A History of the County of Lancaster: Volume 3. Originally published by Victoria County History, London, 1907.
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Simundeswude, 1207; Simundeswod, 1297; Symondeswode, 1391. (fn. 1) The i is short.
This township, placed within the forest, and so becoming extra-parochial, (fn. 2) measures about three miles by one and a half, with an area of 2,626 acres. (fn. 3) It is a flat open agricultural country, consisting chiefly of arable fields, with but few plantations. The soil is partly sandy and partly peaty, with traces of old mossland. A large patch of moss still exists in the east of the township, with the characteristic vegetation of white-stemmed birch-trees waving above bracken, sedges, and rushes. Peat is dug, dried and stacked ready for fuel, the grounds thus cleared being converted into valuable arable fields, where potatoes and other root crops, cabbages and some corn grow luxuriantly. Copses and plantations afford cover for much game. The district is very sparsely populated, the farm-houses and cottages being too scattered to be described as a village.
The Simonswood brook and another of equally insignificant size, rising in mossland to the east, flow through the township westwards towards the River Alt. The geological formation is triassic, similar to that found in Kirkby, with a small area of the middle coal measures extending across the north-eastern portion of the moss. The population was 358 in 1901. The Lancashire and Yorkshire Company's railway from Liverpool to Wigan crosses the township.
There is a parish council.
Simonswood was taken into the forest after the first coronation of Henry II, and therefore the knights who made the perambulation of the forest in 1228 declared that it ought to be disafforested and restored to the heirs of Richard son of Roger, lords of the vill of Kirkby. (fn. 4) Hugh de Moreton, who had married Margaret, daughter and coheir of that Richard, had in 1207 proffered a palfrey for the pasture of Simonswood, which ought to belong to his wife's manor of Kirkby; but though he undertook to cause no injury to the forest, his offer was at length declined. (fn. 5)
The wood was not disafforested, and until the beginning of the sixteenth century remained parcel of the forest and demesne of West Derby. It was placed under the care of a forester, who permitted pasturage and the taking of estovers by the people of Kirkby, and safeguarded the vert and venison. The yearly issues probably no more than covered the wages of the forester and his bailiff; in 1257 the issues from hay sold, turbary and perquisites amounted to 16s. 2d.; (fn. 6) in 1327 the gross income was £3 6s. 8d.; (fn. 7) and in 1348 had risen to £4 5s. 6d. (fn. 8)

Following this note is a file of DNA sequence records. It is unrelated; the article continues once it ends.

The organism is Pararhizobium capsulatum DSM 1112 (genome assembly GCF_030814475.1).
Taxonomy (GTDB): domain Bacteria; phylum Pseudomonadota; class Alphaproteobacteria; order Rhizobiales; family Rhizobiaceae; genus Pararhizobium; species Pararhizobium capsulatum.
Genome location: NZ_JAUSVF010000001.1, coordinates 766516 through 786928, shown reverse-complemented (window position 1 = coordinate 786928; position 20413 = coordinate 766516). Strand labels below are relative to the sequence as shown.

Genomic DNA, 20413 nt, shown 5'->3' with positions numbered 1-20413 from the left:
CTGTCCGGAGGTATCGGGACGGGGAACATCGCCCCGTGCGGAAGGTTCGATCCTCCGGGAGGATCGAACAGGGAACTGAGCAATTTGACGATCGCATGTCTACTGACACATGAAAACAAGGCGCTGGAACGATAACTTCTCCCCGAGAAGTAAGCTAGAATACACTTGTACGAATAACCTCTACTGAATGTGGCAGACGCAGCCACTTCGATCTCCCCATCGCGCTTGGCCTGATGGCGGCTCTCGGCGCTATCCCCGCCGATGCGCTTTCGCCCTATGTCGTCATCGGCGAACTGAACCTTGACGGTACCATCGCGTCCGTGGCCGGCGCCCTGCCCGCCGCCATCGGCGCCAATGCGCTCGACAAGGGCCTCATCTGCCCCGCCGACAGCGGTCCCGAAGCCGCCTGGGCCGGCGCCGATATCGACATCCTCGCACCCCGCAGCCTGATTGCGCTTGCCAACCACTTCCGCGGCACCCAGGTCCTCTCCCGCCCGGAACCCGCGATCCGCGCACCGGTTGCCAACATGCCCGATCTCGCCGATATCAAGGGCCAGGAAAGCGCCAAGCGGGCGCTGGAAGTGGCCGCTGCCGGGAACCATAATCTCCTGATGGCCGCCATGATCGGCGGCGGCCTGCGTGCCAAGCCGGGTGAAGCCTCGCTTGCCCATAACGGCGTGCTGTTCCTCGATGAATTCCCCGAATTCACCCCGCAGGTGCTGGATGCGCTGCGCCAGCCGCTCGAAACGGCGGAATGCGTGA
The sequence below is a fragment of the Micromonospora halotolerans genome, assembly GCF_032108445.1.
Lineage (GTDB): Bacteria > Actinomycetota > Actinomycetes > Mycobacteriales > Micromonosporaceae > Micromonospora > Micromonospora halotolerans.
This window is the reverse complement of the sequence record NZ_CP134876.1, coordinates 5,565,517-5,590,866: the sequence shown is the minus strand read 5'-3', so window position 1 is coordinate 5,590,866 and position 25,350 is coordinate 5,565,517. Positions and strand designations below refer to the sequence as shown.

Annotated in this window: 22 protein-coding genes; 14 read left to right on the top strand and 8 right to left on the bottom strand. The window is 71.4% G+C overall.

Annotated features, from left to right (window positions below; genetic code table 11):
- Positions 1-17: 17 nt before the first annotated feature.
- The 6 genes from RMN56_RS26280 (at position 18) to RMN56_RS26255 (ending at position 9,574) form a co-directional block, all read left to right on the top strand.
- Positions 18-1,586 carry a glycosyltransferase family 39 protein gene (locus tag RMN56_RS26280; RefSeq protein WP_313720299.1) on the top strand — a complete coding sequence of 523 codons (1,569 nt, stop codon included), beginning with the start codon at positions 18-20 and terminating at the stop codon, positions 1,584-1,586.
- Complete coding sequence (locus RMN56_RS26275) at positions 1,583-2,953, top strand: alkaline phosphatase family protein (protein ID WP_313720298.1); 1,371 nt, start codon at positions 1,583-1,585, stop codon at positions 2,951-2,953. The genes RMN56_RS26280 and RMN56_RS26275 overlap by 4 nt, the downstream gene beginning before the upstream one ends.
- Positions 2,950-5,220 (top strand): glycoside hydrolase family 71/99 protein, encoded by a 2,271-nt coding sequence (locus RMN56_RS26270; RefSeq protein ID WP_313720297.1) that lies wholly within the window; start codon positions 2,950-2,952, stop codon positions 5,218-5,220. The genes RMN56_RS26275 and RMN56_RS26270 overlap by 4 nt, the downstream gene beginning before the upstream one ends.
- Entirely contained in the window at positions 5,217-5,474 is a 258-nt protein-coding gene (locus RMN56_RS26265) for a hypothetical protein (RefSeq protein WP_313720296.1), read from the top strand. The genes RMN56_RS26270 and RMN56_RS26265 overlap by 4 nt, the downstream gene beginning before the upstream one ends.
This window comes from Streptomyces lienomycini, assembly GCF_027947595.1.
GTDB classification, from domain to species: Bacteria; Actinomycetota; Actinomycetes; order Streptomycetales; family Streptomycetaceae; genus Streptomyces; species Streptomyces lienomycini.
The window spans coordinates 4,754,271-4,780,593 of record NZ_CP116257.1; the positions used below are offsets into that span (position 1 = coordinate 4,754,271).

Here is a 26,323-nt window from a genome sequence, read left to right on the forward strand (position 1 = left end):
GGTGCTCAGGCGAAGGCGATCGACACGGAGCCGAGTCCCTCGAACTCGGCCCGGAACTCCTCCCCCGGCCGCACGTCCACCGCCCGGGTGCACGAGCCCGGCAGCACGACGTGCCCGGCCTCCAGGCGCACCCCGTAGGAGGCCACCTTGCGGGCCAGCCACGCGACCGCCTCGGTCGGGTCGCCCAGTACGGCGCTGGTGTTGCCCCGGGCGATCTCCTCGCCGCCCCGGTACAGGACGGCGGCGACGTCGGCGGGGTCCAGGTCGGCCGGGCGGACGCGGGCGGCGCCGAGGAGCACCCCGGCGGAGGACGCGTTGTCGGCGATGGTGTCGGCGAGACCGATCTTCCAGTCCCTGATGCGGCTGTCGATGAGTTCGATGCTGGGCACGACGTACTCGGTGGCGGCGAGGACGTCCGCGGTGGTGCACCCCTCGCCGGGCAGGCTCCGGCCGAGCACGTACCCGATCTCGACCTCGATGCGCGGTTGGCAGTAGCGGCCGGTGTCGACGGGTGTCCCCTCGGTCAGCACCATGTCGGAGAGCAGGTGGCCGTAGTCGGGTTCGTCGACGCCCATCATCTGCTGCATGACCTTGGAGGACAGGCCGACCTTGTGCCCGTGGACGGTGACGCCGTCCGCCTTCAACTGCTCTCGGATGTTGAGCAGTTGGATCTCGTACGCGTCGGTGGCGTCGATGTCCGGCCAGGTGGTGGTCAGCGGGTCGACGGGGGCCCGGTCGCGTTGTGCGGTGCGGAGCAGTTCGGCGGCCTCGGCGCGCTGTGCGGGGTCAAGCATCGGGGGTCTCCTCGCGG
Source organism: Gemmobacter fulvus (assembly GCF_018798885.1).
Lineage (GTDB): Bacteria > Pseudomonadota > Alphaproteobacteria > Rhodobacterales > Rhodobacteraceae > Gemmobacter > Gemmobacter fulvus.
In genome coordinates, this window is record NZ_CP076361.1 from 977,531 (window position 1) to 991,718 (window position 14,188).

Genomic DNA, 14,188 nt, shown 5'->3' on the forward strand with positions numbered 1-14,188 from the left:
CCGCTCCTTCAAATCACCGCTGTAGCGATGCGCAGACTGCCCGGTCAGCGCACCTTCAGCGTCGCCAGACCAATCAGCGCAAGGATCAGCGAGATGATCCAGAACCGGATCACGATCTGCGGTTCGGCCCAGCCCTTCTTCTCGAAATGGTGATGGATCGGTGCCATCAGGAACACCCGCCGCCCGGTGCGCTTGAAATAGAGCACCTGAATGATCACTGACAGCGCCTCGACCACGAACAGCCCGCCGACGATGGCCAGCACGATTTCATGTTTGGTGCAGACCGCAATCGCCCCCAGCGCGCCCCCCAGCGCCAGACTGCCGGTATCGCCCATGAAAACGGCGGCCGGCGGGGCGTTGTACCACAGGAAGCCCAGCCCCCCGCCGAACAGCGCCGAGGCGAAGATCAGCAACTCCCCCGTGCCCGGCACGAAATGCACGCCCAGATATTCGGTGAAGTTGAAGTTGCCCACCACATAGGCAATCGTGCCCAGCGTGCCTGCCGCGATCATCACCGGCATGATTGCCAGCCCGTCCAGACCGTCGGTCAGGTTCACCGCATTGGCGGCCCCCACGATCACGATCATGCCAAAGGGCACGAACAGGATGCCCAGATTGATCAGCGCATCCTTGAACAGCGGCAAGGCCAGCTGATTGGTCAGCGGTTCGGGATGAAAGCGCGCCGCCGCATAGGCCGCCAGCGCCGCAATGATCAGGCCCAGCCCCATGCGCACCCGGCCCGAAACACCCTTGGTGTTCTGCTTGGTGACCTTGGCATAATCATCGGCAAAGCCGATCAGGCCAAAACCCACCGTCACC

The office of keeper of this chase was united with that of keeper of Toxteth Park. (fn. 9) In 1507 the king granted 'a waste ground' called Simonswood to William Molyneux, (fn. 10) one of the esquires of his body, at a yearly rent, according to the custom of the manor of West Derby. (fn. 11) The township has since continued in the possession of the Molyneux family. (fn. 12)
It appears to have been customary for the landowners of the district to obtain wood here for fencing their properties. Edward Moore of Bankhall describes how his great-grandfather in the time of Elizabeth used to keep two strong ox teams, with two men and two boys, employed during the greater part of the winter carrying hedging wood from Simonswood for the fencing of his demesne lands. (fn. 13) Some idea of the recent progress of agriculture may be gathered from the scanty amount of 'corn rent' or tithe due to the rector or farmer of the tithes of Walton in 1658; the total was £2 7s. 6d. (fn. 14)
William Johnson of West Derby, and William Fleetwood 'as papists' registered estates in Simonswood in 1717. (fn. 15)
In 1571 there was a dispute as to the boundary between Simonswood and Cunscough in Melling. (fn. 16)
There was an ancient rent called the Priest Rent, paid by fourteen messuages in Simonswood to the curate of Kirkby; it amounted only to 8s. 4d. in all. (fn. 17)
In the eighteenth century the justices began to appoint overseers of the poor instead of the inhabitants, who had formerly appointed them. There were no churchwardens (or church tax), constable, or highway surveyor. Collectors of the land tax were appointed as elsewhere, and the assessor of this tax also assessed the poor-rate. (fn. 18)